As dog parents, it’s our responsibility to provide our dogs with adequate health care. But what happens if you can’t afford regular, preventative veterinary care? Even worse, what can you do if your dog gets sick or injured, and you can’t afford the vet bill?
Unfortunately, that’s the situation that many people face. Maybe you’ve recently lost a job, or your emergency money has gone to unexpected expenses. Maybe, like many Americans, you live paycheck to paycheck and don’t have the funds for your dog’s unexpected emergency surgery. Whatever the reason, it’s a heartbreaking scenario.
This is one of the top reasons that many dogs are surrendered to shelters. Even worse, with a dog that’s sick or injured, sometimes the options are either pay up or euthanize. It’s a devastating decision, one that seems impossible to make.
But maybe it’s a decision you don’t have to make. There are services and financial aid programs in place to help people who can’t afford veterinary costs.
Services range from low cost clinics and hospitals to grant programs. Many will require proof of financial hardship such as tax returns, pay stubs, relevant disability or welfare statements, and the contact information of your veterinarian. Be aware that not all grant programs serve veterinarian emergencies, so apply carefully.
Each organization on the list below has different application guidelines and income requirements.
Do your research to see if you qualify before applying.
National Financial Aid
CareCap: CareCap is a program that works with your veterinarian to develop a payment plan within your budget. Ask your veterinarian if they offer payment plans, and if not, direct them to CareCap’s veterinarian page.
The Pet Fund: The Pet Fund provides grant only for non-urgent care. This means basic care like checkups, vaccinations, dental care, etc., and for non-urgent, non-basic care for chronic conditions like heart and kidney disease. Grants are given directly to the veterinarian.
Red Rover Relief Urgent Care Grants: Red Rover provides “financial assistance, resources and emotional support to pet guardians struggling with economic hardship when pets are in life-threatening situations.” It’s meant to partially fund emergency situations with grants averaging about $200.
Paws 4 A Cure: Paws 4 A Cure is a non-profit agency that helps individuals who cannot afford veterinary care for their pets. They work directly with your veterinarian, and they set up a fundraising page that you are required to share on social media.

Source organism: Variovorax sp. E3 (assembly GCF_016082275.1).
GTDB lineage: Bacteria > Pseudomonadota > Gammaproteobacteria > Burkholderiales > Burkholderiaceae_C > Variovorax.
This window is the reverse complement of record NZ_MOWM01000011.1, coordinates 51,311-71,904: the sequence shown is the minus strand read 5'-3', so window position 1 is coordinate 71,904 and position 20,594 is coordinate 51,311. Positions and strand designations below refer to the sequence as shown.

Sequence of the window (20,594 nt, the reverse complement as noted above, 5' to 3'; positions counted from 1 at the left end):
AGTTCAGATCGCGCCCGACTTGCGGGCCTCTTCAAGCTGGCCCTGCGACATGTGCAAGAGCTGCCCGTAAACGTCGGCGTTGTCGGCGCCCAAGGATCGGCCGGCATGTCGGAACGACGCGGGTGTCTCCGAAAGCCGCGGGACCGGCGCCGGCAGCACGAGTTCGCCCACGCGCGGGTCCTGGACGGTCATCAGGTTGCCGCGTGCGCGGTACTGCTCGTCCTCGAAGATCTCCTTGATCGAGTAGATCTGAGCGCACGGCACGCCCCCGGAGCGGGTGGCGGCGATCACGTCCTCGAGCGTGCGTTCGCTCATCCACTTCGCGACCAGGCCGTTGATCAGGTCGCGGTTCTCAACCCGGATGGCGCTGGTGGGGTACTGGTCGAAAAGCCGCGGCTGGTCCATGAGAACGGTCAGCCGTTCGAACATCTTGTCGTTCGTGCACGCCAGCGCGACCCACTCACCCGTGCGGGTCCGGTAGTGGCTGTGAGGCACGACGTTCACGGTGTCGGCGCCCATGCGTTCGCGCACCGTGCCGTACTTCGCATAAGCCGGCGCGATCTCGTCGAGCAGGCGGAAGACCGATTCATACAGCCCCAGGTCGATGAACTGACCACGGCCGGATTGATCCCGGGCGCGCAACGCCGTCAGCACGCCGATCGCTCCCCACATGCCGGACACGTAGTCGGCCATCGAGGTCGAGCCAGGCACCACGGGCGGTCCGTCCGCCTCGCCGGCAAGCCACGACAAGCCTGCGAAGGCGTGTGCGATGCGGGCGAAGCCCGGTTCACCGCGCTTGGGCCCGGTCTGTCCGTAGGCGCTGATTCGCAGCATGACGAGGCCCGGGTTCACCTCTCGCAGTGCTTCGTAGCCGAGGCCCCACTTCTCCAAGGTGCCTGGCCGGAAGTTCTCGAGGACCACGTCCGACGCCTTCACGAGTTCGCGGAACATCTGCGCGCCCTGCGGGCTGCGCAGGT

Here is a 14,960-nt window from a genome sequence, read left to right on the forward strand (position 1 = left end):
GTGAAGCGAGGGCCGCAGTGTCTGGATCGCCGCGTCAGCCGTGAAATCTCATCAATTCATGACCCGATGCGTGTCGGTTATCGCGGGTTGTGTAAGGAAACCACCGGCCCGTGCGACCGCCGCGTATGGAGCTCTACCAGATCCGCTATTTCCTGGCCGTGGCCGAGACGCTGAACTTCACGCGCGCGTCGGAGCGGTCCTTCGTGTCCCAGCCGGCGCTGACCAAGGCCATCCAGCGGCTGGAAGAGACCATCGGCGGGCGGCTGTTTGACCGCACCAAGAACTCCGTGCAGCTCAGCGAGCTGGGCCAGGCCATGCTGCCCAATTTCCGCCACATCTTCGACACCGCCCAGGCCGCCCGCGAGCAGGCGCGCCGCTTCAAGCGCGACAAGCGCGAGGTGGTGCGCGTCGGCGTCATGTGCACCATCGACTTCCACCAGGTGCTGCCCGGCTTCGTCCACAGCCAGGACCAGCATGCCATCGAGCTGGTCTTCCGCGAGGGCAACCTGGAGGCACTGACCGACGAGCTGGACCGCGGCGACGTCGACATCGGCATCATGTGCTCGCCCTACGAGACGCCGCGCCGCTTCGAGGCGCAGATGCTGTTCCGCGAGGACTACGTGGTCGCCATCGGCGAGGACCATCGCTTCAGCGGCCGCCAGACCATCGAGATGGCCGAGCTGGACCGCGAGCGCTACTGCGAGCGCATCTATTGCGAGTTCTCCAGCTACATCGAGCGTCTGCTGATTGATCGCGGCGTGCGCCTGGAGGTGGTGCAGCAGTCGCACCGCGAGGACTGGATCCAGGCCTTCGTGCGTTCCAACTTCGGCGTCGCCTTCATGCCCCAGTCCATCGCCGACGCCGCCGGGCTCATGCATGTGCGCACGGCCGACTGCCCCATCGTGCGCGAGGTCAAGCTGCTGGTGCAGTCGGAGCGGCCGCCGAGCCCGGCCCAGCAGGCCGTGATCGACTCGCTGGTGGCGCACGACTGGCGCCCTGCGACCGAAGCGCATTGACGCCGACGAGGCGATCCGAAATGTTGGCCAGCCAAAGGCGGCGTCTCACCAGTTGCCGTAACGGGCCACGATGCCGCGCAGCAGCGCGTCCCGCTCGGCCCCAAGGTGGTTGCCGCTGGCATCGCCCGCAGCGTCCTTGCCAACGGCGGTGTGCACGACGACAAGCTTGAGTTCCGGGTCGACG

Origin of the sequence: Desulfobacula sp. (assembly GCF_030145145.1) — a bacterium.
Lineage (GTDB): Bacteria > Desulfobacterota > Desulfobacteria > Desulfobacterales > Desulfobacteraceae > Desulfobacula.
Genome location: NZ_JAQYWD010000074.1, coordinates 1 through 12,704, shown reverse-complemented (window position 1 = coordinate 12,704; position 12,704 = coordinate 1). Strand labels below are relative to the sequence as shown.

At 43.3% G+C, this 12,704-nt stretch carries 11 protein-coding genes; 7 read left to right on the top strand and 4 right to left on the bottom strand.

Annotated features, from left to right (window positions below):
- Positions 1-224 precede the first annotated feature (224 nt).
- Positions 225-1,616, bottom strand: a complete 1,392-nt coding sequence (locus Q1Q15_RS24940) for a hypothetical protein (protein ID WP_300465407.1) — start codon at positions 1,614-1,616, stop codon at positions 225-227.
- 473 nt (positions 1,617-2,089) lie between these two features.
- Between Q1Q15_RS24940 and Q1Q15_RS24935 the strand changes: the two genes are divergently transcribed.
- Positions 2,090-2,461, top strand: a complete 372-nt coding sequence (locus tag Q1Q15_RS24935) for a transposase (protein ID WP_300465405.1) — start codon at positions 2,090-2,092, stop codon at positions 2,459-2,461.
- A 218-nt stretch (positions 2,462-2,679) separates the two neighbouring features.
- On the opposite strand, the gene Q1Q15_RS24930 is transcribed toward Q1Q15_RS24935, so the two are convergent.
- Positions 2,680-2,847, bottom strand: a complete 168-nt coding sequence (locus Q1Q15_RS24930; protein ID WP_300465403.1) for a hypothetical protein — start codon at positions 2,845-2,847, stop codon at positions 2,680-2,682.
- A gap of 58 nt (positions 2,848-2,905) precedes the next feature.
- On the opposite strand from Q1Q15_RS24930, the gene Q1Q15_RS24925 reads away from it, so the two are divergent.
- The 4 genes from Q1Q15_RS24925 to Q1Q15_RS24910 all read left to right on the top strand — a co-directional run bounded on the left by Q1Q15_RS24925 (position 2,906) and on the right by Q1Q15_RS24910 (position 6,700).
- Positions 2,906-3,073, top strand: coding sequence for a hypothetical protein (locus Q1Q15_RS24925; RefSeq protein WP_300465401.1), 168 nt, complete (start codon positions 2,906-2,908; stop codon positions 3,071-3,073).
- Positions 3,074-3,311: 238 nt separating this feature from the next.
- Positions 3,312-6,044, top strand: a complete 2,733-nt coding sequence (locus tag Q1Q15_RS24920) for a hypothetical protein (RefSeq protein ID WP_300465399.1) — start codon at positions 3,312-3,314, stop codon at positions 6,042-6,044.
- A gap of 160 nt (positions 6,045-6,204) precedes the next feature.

The Onyx & Breezy Foundation: The Onyx & Breezy Foundation provides grant to individuals who cannot afford veterinary care as well as non-profits.
Rose’s Fund: Rose’s Fund for Animals provides grants for pets that have a life-threatening illness, injury or condition, but have a good chance of recovering. This excludes cancer.
Brown Dog Foundation: The Brown Dog Foundation was set up to “bridge the gap between the cost of medical care and saving the family pet.” It is targeted to pets with a life-threatening condition or illness that is treatable.
Frankie’s Friends: Frankie’s Friends provides grants for pets that need “lifesaving emergency or specialty veterinary care,” but the family cannot afford the full cost of treatment.
Shakespeare Animal Fund: The Shakespeare Animal Fund helps the “elderly, disabled and those whose total income does not exceed the current poverty guidelines to obtain emergency pet care.” It’s for emergency pet care only for injuries and illnesses.
The Riedel & Cody Fund: The Riedel & Cody Fund is for cancer care only, funding chemotherapy and radiation treatments.
Magic Bullet Fund: The Magic Bullet Fund provides financial assistance for dogs with certain cancers to help fund cancer treatments.
Top Dog Foundation: The Top Dog Foundation funds veterinary care for senior dogs only through their Bentley Vet Care Grants program. They accept applications for dogs that are 10 years or older small breeds and 8 years or older large breeds.
Regional Financial Aid
There are organizations and foundations that only accept applications from a specific region. You can find comprehensive lists through the following links:
The Simple Dollar: The Ultimate Guide to Financial Aid for Pets
Best Friend’s Animal Society: Financial Aid for Pets
The Human Society of the United States: Assistance by state
There are also breed-specific financial aid organizations, and many more organizations that help dogs with specific conditions, such as cancer and heart disease.
If you can’t afford veterinary care, try speaking to your doctor first. They may often offer payment plans that may work within your budget.